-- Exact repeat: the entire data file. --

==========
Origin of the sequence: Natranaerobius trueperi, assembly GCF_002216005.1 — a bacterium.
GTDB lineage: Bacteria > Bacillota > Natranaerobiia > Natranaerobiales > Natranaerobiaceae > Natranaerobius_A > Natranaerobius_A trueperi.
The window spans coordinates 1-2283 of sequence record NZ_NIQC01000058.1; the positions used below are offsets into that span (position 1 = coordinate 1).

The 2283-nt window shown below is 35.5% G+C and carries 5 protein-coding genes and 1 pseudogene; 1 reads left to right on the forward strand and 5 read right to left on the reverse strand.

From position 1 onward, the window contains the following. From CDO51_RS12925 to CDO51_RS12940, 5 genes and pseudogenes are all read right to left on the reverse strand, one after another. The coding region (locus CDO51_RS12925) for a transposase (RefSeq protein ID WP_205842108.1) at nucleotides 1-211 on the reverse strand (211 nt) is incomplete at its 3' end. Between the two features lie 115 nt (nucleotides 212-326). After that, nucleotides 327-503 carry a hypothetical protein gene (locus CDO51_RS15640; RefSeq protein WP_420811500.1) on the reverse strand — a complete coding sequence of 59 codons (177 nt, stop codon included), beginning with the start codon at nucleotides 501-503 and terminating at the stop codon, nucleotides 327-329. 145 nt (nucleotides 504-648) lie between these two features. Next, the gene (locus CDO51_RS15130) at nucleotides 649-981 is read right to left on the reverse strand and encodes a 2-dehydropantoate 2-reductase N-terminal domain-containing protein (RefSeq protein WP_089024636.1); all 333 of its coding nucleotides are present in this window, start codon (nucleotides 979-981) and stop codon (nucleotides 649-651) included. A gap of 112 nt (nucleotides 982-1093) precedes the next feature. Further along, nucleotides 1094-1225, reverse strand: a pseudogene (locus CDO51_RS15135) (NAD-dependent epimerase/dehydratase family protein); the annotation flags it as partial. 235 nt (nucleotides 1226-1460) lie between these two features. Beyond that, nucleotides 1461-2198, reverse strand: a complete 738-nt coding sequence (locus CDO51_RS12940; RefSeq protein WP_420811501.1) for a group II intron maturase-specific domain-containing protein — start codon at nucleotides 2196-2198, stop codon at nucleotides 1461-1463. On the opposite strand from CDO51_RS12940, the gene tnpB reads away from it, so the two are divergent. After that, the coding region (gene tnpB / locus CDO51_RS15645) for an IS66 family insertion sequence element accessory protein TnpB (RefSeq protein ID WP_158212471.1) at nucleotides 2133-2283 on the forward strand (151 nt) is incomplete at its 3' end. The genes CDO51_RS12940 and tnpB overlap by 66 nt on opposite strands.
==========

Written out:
Origin of the sequence: Natranaerobius trueperi, assembly GCF_002216005.1 — a bacterium.
GTDB lineage: Bacteria > Bacillota > Natranaerobiia > Natranaerobiales > Natranaerobiaceae > Natranaerobius_A > Natranaerobius_A trueperi.
The window spans coordinates 1-2283 of sequence record NZ_NIQC01000058.1; the positions used below are offsets into that span (position 1 = coordinate 1).

The 2283-nt window shown below is 35.5% G+C and carries 5 protein-coding genes and 1 pseudogene; 1 reads left to right on the forward strand and 5 read right to left on the reverse strand.

From position 1 onward, the window contains the following. From CDO51_RS12925 to CDO51_RS12940, 5 genes and pseudogenes are all read right to left on the reverse strand, one after another. The coding region (locus CDO51_RS12925) for a transposase (RefSeq protein ID WP_205842108.1) at nucleotides 1-211 on the reverse strand (211 nt) is incomplete at its 3' end. Between the two features lie 115 nt (nucleotides 212-326). After that, nucleotides 327-503 carry a hypothetical protein gene (locus CDO51_RS15640; RefSeq protein WP_420811500.1) on the reverse strand — a complete coding sequence of 59 codons (177 nt, stop codon included), beginning with the start codon at nucleotides 501-503 and terminating at the stop codon, nucleotides 327-329. 145 nt (nucleotides 504-648) lie between these two features. Next, the gene (locus CDO51_RS15130) at nucleotides 649-981 is read right to left on the reverse strand and encodes a 2-dehydropantoate 2-reductase N-terminal domain-containing protein (RefSeq protein WP_089024636.1); all 333 of its coding nucleotides are present in this window, start codon (nucleotides 979-981) and stop codon (nucleotides 649-651) included. A gap of 112 nt (nucleotides 982-1093) precedes the next feature. Further along, nucleotides 1094-1225, reverse strand: a pseudogene (locus CDO51_RS15135) (NAD-dependent epimerase/dehydratase family protein); the annotation flags it as partial. 235 nt (nucleotides 1226-1460) lie between these two features. Beyond that, nucleotides 1461-2198, reverse strand: a complete 738-nt coding sequence (locus CDO51_RS12940; RefSeq protein WP_420811501.1) for a group II intron maturase-specific domain-containing protein — start codon at nucleotides 2196-2198, stop codon at nucleotides 1461-1463. On the opposite strand from CDO51_RS12940, the gene tnpB reads away from it, so the two are divergent. After that, the coding region (gene tnpB / locus CDO51_RS15645) for an IS66 family insertion sequence element accessory protein TnpB (RefSeq protein ID WP_158212471.1) at nucleotides 2133-2283 on the forward strand (151 nt) is incomplete at its 3' end. The genes CDO51_RS12940 and tnpB overlap by 66 nt on opposite strands.